Ridgefield’s Nick Jenkins, Trey Knight and Kyle Radosevich owned the night in Washougal Friday.
Jenkins broke two school records by leaping 22 feet, 6 inches in the long jump and galloping 48 feet, 4 inches in the triple jump to clinch first place in both events. The Ridgefield High School junior also tied for third place in the high jump by clearing 6-2.
“That’s why I do track,” Jenkins said afterward. “I just don’t do it because I’m good at it but I actually have fun, too.”
Knight continued his conquests in the discus and shot put events. The Ridgefield High School junior threw the shot put 15 feet further than the rest of the field and won with a mark of 62-4. Knight also left his competition in the dust with the discus. His final throw traveled 184 feet, 10 inches from the ring.
“It feels good to end on the best throw,” Knight said. “I think there’s more there.”
Knight’s sophomore season ended in spectacular fashion when he captured the state shot put, discus and hammer championship in a three-day span. Gatorade took notice and named Knight the 2017-18 Gatorade Washington Boys Track and Field Athlete of the Year.
“It was pretty exciting,” said the 16-year-old. “A lot of pressure not to lose. Can’t have that.”
Knight has thrown his favorite toys into uncharted territory. He tossed the hammer 254 feet a few weeks ago, the discus 187-6 at state in 2018, and the shot put 63-5.5 earlier this season.
Knight has the longest shot put throw of the season in the Class 2A. Othello’s Jacob McGourin leads Knight by 4 feet in the discus.
“He’s a little ahead,” Knight said. “That’s always a good motivation. I don’t want to lose.”
Radosevich tested his endurance Friday by running the 1,600- and 3,200-meter races for the first time this season and winning both of them. The Ridgefield High School senior set a new personal best time of 4 minutes, 30.66 seconds in the 1,600. A few hours later, he coasted to victory in the 3,200 and crossed the finish line in 9:41.05.
“I proved that I could double and stay consistent,” Radosevich said. “My training is going really well right now. Just hoping to make it happen at the end of the season.”
Radosevich looks forward to running for Gonzaga University in the fall. In the meantime, he hopes to earn the opportunity to compete in the 1,600 and the 3,200 at state.
“Every race is fast on the track,” Radosevich said. “ (I) give everything I got. Couple more races and then onto college.”
Three-sport Beavers soar
His coaches predicted it, but Alex Bishop didn’t believe it until he stared down the high jump bar set at 6 feet, 8 inches and sailed over it to break a 10-year-old school record at Woodland High School.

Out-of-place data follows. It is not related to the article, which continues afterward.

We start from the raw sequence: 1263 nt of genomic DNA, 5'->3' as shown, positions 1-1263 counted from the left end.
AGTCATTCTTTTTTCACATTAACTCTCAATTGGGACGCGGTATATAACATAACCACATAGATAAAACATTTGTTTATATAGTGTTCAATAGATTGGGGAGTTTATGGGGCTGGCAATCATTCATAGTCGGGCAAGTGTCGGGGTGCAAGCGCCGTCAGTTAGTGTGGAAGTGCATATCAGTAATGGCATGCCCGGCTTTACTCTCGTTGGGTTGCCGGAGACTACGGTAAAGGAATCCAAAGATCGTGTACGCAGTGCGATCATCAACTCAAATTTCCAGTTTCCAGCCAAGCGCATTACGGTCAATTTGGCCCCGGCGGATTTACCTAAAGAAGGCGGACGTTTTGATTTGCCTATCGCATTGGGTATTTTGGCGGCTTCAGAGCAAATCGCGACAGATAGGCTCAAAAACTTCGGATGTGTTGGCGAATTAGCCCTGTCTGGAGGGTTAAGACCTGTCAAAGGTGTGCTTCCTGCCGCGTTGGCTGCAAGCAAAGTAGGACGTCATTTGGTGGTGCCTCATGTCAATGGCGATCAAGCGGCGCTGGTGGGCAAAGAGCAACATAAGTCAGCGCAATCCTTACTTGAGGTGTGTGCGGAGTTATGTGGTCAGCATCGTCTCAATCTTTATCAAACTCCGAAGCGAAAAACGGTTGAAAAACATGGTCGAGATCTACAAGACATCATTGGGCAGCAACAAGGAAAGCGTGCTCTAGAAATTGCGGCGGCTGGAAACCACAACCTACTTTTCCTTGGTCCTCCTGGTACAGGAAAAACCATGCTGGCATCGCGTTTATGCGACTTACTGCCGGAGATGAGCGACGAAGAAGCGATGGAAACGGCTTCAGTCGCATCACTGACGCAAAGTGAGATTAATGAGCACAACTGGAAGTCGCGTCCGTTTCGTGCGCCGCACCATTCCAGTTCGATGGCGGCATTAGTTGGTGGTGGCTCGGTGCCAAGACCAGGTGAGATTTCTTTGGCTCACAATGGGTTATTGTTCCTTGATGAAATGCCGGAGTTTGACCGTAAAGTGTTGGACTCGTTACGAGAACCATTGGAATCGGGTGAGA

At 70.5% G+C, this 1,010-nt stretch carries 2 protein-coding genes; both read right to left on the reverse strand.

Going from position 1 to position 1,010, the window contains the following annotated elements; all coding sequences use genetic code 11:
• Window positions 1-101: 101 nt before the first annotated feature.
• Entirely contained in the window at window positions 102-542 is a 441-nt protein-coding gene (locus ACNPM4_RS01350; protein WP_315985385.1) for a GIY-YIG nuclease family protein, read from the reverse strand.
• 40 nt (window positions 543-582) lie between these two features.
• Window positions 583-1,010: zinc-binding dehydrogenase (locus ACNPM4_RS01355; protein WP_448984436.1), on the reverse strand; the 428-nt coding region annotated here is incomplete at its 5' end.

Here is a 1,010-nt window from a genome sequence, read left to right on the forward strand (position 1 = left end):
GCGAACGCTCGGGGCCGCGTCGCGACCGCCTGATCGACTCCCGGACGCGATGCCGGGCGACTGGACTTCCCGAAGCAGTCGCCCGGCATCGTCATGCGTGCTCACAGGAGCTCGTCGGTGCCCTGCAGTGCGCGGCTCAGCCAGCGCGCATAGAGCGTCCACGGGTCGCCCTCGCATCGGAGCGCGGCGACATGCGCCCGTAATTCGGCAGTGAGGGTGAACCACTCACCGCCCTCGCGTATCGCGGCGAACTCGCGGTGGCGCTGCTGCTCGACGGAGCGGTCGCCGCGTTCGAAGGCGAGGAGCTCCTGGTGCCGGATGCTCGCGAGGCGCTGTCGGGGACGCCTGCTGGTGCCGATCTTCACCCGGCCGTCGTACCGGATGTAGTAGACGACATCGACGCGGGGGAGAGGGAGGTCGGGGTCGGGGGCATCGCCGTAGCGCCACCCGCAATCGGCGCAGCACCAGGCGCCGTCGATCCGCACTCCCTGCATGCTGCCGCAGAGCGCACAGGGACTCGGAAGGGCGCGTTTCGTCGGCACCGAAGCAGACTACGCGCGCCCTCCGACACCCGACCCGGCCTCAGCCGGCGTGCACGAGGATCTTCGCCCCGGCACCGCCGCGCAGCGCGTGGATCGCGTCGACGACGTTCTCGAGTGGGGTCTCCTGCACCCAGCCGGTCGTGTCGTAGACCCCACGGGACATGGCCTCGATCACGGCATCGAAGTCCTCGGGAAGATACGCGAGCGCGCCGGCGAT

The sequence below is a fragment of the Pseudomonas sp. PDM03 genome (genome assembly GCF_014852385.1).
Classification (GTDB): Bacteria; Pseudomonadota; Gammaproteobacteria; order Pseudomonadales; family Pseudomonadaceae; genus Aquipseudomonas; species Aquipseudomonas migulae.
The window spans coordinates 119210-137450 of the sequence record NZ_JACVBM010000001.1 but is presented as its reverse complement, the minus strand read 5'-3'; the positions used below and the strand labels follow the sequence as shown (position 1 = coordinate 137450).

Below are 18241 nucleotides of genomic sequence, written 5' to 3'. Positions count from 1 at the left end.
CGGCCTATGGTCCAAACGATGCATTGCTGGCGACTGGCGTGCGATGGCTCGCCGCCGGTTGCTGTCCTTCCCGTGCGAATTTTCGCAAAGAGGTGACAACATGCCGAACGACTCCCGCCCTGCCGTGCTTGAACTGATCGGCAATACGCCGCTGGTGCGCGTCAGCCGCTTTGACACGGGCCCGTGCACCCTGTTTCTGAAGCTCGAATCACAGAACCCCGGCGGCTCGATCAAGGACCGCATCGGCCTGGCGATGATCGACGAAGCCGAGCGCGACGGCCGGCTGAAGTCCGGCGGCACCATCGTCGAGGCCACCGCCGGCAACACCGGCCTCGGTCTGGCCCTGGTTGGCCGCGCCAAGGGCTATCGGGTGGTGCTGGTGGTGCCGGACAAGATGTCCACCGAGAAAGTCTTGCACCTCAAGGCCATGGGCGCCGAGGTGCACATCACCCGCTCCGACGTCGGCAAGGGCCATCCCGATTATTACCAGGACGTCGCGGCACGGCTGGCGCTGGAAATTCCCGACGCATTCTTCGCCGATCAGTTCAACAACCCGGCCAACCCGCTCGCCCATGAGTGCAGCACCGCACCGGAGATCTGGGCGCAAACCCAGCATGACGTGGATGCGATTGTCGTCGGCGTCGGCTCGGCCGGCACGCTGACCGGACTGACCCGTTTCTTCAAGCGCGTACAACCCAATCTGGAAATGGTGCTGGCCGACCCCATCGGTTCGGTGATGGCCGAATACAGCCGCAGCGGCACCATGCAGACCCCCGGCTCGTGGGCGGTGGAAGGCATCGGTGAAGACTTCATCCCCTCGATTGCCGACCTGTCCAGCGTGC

“I looked up and was like, ‘that’s way up there,’” Bishop said. “Amazing. I never thought I would be able to do that.”
The senior took a couple stabs at clearing 6-9 but didn’t have any energy left in his legs.
“Don’t look at the bar,” he said, “because I would psych myself out by how high it is instead of just jumping.”
After a breakthrough year for the Beavers on the football field and the basketball court, Bishop signed a letter of intent to the University of Jamestown a few weeks ago.
“It’s awesome,” said Tyler Flanagan, Bishop’s teammate in all three sports. “We’ve been friends since we were little. It’s pretty special.”
Flanagan signed on to play football for Central Washington University. He said it wouldn’t have been possible without the speed and flexibility he gained from track and field as well as the support from his coaches in all three sports.
Flanagan had a field day Friday. He won the 110 hurdles in 15.42 seconds, the 300 hurdles in 40.15 seconds and earned second place in the javelin with a toss of 150-6.
“It’s just a fun time going up against local athletes and seeing what you’re made of,” Flanagan said.
Nicole Guthrie, another three-sport athlete for Woodland, made her mark Friday by winning the high jump. The junior cleared 5-5 for the first time since she was in eighth grade, but she is still an inch away from the school record.
“I still felt like I had some jump left in me,” Guthrie said. “Whenever I get to 5-6, I think it’s just kind of a mental thing. I think I can get it. It’s just going to take some little tweaks and a lot of mental toughness.”
Guthrie also competes for the Beavers in volleyball and basketball. Track and field help her reach new heights in the gym.
“Vertical is definitely a big thing in basketball and volleyball,” Guthrie said. “Just constantly working on jumping higher helps me in everything.”